One message came across loud and clear from these surveys: Canadians consider both flat rate local service and access to long distance service as key elements of basic phone service. As well, low income households use local phone service more than average. In other words, pay-per-use service, or toll blocking, simply do not meet the needs of low income Canadians.
On behalf of its three client groups, the Federation Nationale des Associations de Consommateurs du Quebec (FNACQ), the National Anti-Poverty Organization (NAPO) and One Voice – the Canadian Seniors’ Network, PIAC filed a detailed submission, which included the following “Blueprint for Action”:

  1. Define “basic telecommunications service”, identify the specific components of “basic telecommunications service” in 1996, and create a process for updating the definition as technology and market forces evolve.
  2. Establish a benchmark for affordability which reflects the situations of lower income Canadians.
  3. From the list of components of basic service (identified in step #1), separate out those which are appropriately charged for on a recurring monthly basis. Ensure that this package of services is provided to lower income Canadians at a price no higher than the affordability benchmark.
  4. With respect to those components of basic service which are appropriately charged for on a lump sum basis, establish policies to ease the burden of these lump sum payments on customers in need. Such policies should include discounts on connection fees, and provisions for instalment payments.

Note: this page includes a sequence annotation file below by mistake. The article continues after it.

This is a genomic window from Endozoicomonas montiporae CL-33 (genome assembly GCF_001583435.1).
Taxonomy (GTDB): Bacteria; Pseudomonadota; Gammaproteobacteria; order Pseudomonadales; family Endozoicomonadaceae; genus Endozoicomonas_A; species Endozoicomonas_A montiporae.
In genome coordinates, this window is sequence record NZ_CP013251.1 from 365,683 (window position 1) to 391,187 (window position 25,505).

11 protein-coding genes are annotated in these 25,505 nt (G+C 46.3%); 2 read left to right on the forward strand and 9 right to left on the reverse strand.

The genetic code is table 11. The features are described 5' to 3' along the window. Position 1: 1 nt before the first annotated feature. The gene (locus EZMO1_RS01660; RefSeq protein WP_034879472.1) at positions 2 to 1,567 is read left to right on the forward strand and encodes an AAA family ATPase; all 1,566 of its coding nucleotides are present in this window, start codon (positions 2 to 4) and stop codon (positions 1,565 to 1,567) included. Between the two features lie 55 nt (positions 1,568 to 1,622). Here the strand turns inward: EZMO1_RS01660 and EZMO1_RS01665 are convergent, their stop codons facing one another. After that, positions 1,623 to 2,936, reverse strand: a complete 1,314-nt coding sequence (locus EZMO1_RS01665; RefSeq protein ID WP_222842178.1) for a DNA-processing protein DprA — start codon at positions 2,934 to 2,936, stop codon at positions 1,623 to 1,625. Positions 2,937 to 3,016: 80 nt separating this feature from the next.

5. Examine all other policies of the telephone companies with a view to enhancing affordability of basic service, and revise those (e.g., security deposit policies, disconnection policies) which pose obstacles to affordability.
  6. Require telephone companies to develop and adopt policies to address specific problems faced by low income consumers in obtaining and keeping telephone service (e.g., toll blocking service, optional extended area local calling zones).
  7. Establish a competitively-neutral targeted subsidy program, based on the California model. This “Universal Connectivity Fund” should provide lower priced connection service and basic telephone service to self-certifying households with incomes below the poverty line.

For more information, or for a copy of the February 19th submissions by FNACQ/ NAPO/ONE VOICE, please contact Pippa Lawson (ext. 24) at PIAC.

Consumers Push for Real Competition in Telecommunications

While competition in the long distance telephone market has been getting off the ground, consumers are still faced with monopoly provision of local phone service. But this may change.